Student Steph Boon smiling in front of a variety of buildings.

Stephanie Boon

Please tell us a bit about yourself and your background?

My name is Steph and it’s my fifth, and final year, at the University of Leeds. I was born and raised in Singapore and moved 10,879km away from home to start University in 2018.

Why did you choose to study your particular course and why did you choose the University of Leeds?

Before undertaking my current course, I finished my Diploma in Psychology where I realised my interest in the study of human behaviour and research. Music and choral singing was also a passion of mine since I was little and thus, when I discovered that I could combine my academic interests with my passion, I knew I had to pursue a degree in Music Psychology. The University of Leeds was the only University I knew that offered this at an undergraduate level and since this was something I knew I wanted to do, I decided to go for it. I also found out about the option of completing a placement year as part of this when I was applying, and gaining work experience as part of my Higher Education, was important to me as well.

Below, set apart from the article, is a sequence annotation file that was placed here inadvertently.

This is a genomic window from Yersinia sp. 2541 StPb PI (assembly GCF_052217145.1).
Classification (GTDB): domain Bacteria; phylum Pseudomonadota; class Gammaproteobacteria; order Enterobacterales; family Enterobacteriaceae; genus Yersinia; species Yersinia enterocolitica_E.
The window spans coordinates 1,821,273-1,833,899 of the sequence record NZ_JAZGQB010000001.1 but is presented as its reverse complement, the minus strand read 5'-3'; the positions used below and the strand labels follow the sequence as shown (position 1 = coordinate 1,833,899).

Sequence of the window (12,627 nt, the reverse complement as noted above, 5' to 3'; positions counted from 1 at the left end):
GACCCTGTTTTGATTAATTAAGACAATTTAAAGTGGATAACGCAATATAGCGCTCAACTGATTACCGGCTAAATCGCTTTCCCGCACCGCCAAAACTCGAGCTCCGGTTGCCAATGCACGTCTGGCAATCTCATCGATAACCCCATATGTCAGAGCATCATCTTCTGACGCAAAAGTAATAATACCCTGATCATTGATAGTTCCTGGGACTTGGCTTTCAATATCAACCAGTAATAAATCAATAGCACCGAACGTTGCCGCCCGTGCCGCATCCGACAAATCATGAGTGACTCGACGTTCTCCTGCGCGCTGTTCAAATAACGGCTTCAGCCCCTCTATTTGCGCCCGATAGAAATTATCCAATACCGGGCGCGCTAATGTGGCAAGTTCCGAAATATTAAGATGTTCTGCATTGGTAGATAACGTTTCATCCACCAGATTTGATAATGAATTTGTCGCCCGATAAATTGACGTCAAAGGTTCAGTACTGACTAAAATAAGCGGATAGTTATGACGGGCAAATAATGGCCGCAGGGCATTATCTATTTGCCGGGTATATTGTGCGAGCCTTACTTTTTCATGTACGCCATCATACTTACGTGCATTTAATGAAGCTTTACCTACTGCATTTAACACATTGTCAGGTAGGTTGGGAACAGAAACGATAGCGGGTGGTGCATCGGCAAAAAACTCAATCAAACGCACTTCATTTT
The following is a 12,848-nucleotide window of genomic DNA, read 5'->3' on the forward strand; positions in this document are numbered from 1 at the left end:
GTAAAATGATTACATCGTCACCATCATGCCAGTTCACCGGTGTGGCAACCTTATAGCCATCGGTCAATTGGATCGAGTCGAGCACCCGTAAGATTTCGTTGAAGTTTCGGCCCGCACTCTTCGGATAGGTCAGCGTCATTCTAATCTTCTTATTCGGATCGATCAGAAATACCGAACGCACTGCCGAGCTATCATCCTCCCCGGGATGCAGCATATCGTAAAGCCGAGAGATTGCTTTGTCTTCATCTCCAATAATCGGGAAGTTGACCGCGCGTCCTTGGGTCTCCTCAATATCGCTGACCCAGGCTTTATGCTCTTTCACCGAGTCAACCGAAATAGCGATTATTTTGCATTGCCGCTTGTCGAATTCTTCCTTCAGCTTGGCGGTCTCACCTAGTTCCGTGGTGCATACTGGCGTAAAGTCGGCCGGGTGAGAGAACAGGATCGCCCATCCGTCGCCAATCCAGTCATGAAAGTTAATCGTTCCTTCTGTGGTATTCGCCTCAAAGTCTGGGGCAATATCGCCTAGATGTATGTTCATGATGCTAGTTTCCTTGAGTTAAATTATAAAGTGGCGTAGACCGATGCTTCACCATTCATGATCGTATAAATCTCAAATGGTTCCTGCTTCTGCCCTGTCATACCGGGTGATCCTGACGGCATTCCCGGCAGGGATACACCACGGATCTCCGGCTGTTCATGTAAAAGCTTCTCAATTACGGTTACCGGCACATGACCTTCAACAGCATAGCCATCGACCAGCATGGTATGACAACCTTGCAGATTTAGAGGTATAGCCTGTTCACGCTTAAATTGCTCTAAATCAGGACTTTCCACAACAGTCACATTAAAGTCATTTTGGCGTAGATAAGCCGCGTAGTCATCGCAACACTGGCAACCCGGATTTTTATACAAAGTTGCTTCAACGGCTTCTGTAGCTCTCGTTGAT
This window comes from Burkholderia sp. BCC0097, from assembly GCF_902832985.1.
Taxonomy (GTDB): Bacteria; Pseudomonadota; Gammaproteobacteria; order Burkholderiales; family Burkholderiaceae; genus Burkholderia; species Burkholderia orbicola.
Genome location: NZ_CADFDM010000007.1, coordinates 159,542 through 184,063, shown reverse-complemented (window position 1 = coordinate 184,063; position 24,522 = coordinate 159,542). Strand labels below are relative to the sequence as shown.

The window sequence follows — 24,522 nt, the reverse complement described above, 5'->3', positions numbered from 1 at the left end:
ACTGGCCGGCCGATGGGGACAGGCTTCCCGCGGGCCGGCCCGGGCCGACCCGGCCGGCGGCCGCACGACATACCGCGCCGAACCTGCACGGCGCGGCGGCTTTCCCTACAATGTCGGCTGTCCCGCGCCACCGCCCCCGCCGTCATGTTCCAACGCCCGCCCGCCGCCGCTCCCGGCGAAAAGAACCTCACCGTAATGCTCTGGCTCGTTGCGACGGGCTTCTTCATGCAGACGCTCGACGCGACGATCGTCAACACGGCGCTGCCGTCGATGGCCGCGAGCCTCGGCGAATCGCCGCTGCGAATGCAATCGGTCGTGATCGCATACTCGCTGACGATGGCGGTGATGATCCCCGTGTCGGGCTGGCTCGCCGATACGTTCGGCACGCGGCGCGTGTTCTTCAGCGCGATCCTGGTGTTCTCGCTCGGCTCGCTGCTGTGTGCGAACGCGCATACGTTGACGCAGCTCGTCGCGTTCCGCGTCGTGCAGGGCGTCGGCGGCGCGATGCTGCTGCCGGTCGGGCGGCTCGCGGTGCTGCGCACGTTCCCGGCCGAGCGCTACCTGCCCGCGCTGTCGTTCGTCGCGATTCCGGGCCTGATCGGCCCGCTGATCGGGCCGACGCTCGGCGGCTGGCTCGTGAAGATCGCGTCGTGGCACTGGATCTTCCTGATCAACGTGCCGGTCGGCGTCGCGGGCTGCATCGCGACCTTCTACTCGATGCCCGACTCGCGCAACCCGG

What has been the best aspect of your course so far?

I think the best aspect of my course so far is that I had the freedom to make it what I wanted it to be. Through being able to choose our own research questions and topics, to the variety of optional and discovery modules offered, I was able to shape my studies into what I thought would be best for me in terms of gaining the most out of the course so that it is relevant to what I want to do upon graduation, but also into something I knew I would enjoy.

Can you tell us about some of the exciting projects you have completed as part of your degree?

Two projects come to mind when I think about what was most exciting for me to complete as part of my degree. In no particular order, the first was an event conceptualisation project I did in my first year as part of my Managing Festivals and Events discovery module. I had to pitch an event idea as part of this and because no set brief was given, I had the chance to put my creativity to the test and had a lot of fun doing it!